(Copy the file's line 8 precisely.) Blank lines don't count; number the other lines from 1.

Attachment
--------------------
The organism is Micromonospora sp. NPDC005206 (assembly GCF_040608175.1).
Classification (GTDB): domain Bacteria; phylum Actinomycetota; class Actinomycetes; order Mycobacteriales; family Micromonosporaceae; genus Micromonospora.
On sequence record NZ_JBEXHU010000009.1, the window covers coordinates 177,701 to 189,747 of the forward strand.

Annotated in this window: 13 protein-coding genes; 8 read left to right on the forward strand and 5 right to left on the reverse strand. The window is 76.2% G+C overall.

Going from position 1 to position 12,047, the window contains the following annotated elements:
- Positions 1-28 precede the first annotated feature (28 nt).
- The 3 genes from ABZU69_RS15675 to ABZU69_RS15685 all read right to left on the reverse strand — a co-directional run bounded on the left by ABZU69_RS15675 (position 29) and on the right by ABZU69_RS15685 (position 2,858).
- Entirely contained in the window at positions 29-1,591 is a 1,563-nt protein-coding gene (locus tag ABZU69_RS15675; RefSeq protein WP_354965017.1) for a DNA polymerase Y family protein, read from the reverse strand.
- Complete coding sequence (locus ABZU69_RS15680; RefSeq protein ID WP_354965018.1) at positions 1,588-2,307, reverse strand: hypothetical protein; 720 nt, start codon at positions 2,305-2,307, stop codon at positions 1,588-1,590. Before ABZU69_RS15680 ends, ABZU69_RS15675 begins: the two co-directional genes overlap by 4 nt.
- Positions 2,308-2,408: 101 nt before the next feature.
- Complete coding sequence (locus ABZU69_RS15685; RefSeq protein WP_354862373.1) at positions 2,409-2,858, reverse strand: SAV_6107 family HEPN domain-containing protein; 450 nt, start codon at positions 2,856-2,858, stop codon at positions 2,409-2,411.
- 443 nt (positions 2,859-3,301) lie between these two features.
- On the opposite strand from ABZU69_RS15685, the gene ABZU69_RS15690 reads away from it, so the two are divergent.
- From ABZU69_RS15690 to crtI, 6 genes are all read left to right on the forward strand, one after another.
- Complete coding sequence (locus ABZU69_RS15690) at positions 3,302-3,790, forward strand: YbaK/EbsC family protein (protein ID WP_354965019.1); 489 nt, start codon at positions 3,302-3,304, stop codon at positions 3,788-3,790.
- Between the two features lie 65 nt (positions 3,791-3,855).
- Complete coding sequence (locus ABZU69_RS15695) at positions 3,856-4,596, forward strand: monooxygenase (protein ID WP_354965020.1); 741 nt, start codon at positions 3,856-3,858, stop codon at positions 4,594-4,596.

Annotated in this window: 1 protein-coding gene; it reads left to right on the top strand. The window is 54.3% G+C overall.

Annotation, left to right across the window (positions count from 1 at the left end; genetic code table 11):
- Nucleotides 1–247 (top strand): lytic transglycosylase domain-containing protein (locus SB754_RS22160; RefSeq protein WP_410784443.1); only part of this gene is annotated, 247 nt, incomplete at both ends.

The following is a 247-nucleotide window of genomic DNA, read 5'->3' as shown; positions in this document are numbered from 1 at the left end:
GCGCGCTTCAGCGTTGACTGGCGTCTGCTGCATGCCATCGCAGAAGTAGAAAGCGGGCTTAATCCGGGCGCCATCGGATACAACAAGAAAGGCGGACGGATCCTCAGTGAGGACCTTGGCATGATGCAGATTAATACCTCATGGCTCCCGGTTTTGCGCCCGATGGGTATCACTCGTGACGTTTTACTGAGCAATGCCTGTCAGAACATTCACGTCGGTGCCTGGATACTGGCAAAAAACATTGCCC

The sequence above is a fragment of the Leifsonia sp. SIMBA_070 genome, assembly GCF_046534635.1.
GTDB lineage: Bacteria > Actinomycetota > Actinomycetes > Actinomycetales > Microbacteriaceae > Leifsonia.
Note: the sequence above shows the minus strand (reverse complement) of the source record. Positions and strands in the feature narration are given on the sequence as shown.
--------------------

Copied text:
- Entirely contained in the window at positions 29-1,591 is a 1,563-nt protein-coding gene (locus tag ABZU69_RS15675; RefSeq protein WP_354965017.1) for a DNA polymerase Y family protein, read from the reverse strand.